See all those languages up there? We translate Global Voices stories to make the world's citizen media available to everyone.

Learn more about Lingua Translation  »

One Small Step for a Trinidadian Rocket Scientist, One Giant Leap for Young Women

Camille Alleyne, NASA International Space Station Program Science Office; photo by Jared, used under a CC BY-NC 2.0 license.

Camille Alleyne, NASA International Space Station Program Science Office; photo by Jared, used under a CC BY-NC 2.0 license.

The Association of Female Executives of Trinidad and Tobago (AFETT), of which — full disclosure — I am a past president, invited me to attend their annual International Women's Day luncheon earlier this week in Port of Spain.

The non-profit organisation acts as a networking hub for professional women, but has historically also done a great deal of social outreach, particularly in the area of creating educational and mentorship opportunities for young women. In keeping with this mission, AFETT's theme for this year's event was Inspiring, Educating and Motivating Women and Girls to Achieve their Full Potential, and the event's featured speaker, Dr. Camille Wardrop Alleyne, managed to do just that.

Wardrop Alleyne isn't just smart. She's a rocket scientist (well, Aerospace Engineer is her official title, but she has spent her 20-year career advancing the areas of aerospace and space technology development, particularly in human space flight). She was involved in three of the four NASA-led efforts at human space exploration, but her most recent passions lie in the application of space technology in international development and global science and space education for girls.

To this end, she founded the Millennia Global Development Group, an international development firm that finds space, science and technology-based solutions to economic development challenges in the Global South, as well as the Brightest Stars Foundation — a non-governmental organisation focused on the empowerment of young women around the world through education, particularly in the disciplines of science, math and technology.

In her address, Dr. Wardrop-Alleyne talked about everything from her childhood in Trinidad, where she would gaze up at the night sky from the bonnet of her father's car and spend hours on end building things, to her dream that by 2030, women the world over will understand they have a voice and use that voice for the betterment of humanity. I sat down with her to talk about her job, her gender and the difference she wants to make in the world.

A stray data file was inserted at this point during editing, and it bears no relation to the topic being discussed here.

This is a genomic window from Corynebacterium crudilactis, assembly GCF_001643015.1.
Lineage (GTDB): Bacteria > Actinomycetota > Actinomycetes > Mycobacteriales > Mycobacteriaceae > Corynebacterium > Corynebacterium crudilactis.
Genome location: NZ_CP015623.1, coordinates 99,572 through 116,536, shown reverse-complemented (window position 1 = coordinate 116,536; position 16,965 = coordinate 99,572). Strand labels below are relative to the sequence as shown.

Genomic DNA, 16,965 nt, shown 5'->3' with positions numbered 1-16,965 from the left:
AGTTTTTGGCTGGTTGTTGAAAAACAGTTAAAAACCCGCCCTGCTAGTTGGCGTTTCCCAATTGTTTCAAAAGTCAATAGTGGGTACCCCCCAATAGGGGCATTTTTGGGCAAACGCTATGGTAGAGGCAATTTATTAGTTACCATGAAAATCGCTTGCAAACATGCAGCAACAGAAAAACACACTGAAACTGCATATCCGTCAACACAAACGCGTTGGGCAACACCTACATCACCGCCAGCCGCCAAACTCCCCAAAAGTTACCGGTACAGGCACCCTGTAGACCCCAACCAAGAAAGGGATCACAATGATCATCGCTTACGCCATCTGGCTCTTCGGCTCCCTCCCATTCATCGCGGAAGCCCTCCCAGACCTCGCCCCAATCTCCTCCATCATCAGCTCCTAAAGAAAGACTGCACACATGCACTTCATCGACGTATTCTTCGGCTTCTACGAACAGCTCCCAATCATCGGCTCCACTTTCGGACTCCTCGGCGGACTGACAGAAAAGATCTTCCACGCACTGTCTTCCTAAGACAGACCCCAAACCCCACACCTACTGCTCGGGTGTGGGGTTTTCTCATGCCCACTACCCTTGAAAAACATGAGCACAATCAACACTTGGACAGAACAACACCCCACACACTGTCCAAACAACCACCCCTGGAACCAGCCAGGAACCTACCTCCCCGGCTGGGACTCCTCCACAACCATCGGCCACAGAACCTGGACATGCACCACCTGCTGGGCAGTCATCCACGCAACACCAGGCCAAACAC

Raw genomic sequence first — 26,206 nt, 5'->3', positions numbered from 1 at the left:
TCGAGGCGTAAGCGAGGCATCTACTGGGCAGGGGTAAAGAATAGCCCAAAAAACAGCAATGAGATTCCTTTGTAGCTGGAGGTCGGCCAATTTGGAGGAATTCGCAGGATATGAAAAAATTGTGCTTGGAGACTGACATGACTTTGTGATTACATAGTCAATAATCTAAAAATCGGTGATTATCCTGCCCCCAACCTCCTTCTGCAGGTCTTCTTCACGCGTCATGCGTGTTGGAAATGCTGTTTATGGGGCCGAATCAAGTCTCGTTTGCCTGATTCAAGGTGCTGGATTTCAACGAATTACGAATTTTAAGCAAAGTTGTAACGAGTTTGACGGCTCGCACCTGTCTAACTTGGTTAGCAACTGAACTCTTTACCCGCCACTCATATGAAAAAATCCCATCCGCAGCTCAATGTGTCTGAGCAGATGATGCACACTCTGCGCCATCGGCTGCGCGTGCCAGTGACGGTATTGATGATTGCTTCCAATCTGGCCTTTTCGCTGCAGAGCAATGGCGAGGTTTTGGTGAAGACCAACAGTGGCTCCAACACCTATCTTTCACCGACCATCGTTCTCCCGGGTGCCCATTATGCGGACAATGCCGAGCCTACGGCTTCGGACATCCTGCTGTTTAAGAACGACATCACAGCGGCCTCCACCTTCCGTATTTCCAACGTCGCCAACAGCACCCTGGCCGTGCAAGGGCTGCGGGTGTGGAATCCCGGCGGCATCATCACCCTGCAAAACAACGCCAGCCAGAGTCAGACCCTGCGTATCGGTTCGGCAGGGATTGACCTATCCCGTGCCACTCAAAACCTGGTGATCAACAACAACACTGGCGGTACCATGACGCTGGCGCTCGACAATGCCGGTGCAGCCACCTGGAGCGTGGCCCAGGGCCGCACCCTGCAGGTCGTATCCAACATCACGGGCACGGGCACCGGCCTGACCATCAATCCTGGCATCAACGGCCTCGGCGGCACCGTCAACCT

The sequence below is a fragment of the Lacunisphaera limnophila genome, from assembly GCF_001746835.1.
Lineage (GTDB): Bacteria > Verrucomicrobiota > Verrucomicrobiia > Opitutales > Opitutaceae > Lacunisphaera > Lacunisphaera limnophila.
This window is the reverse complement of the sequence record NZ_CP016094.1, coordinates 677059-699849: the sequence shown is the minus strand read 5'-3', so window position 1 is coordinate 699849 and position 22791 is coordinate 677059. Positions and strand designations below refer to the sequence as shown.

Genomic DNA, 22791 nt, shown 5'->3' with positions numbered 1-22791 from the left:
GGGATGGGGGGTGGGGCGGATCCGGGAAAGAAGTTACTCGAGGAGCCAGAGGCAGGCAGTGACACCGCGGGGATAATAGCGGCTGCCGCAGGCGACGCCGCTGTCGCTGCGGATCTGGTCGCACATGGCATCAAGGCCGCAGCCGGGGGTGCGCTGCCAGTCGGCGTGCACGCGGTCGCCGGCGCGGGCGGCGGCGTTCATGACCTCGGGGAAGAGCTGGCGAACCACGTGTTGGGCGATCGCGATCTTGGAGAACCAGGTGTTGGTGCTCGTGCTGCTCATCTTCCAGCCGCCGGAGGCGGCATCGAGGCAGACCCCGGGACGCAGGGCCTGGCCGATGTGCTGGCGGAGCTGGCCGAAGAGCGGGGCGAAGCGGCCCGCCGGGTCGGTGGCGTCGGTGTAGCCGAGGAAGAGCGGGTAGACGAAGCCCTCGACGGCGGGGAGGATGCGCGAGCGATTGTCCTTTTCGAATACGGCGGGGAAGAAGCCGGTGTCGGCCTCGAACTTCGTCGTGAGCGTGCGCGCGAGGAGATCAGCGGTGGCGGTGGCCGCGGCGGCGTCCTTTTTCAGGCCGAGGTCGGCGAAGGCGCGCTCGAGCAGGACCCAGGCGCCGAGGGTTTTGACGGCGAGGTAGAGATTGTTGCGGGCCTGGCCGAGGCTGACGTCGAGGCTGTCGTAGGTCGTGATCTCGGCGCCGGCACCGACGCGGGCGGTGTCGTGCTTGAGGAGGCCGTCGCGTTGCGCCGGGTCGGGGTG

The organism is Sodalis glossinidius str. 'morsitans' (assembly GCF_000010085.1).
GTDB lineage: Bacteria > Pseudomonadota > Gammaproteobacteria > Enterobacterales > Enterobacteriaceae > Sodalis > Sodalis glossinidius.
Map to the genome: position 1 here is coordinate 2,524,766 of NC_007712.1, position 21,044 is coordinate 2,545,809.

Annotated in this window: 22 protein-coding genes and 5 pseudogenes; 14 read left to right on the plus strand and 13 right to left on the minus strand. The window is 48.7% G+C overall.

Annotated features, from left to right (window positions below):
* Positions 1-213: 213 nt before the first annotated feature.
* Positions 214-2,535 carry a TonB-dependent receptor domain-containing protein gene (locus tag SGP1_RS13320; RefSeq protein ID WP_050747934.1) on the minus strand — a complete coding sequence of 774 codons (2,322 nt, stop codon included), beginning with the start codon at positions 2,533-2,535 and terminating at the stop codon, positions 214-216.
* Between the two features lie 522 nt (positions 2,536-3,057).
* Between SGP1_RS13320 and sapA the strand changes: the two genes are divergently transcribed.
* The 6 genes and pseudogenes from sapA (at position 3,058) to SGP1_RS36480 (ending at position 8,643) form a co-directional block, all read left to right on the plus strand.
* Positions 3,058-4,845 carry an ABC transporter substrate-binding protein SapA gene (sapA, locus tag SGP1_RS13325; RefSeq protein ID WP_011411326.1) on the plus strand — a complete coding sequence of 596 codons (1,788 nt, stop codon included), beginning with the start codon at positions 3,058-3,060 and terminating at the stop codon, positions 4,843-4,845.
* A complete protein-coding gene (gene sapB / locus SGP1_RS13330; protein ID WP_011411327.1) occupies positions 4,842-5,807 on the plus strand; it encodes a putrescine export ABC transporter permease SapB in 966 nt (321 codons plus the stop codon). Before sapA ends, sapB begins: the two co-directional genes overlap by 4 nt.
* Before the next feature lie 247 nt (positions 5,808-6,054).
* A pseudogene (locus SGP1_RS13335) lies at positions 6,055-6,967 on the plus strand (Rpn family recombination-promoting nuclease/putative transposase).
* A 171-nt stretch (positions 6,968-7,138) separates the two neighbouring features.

Dr. Camille Wardop-Alleyne, addressing the audience at the Association of Female Executives of Trinidad and Tobago's 2015 International Women's Day luncheon. Photo by Dawn Lafond, used with permission.

Dr. Camille Wardop-Alleyne, addressing the audience at the Association of Female Executives of Trinidad and Tobago's 2015 International Women's Day luncheon. Photo by Dawn Lafond, used with permission.

Global Voices (GV): In three out of NASA's four human-manned space missions, you were an integral part of the team. Tell us about that.

Camille Wardrop-Alleyne (CWA): NASA has developed three human space programs from scratch and the fourth is in development. Human space programs are programs that involve the transport of humans (astronauts) to space versus robotics programs or satellites.

The first one was the Apollo program which sent astronauts to the moon in the late 1960s-1973.

Then there was the Space Shuttle program that was first flown in 1981-2010. The astronauts took seven to fourteen-day trips to Low Earth Orbit (LEO) and transported modules and other parts of the International Space Station (ISS), which is the third. The ISS is an orbiting science lab that has a crew of six that live and work for six months at a time. Assembly started in 1998 and ended in 2010. Then the lab was fully open for business and will be operational at least through 2024.

The fourth is the Orion which is the next generation spacecraft to take humans beyond LEO. It's in development and won't have first capability before 2018.

I have worked on the Space Shuttle program, the Orion program and the ISS for the last five years.

GV: You said your life changed when the Challenger exploded. What shifted for you in that moment?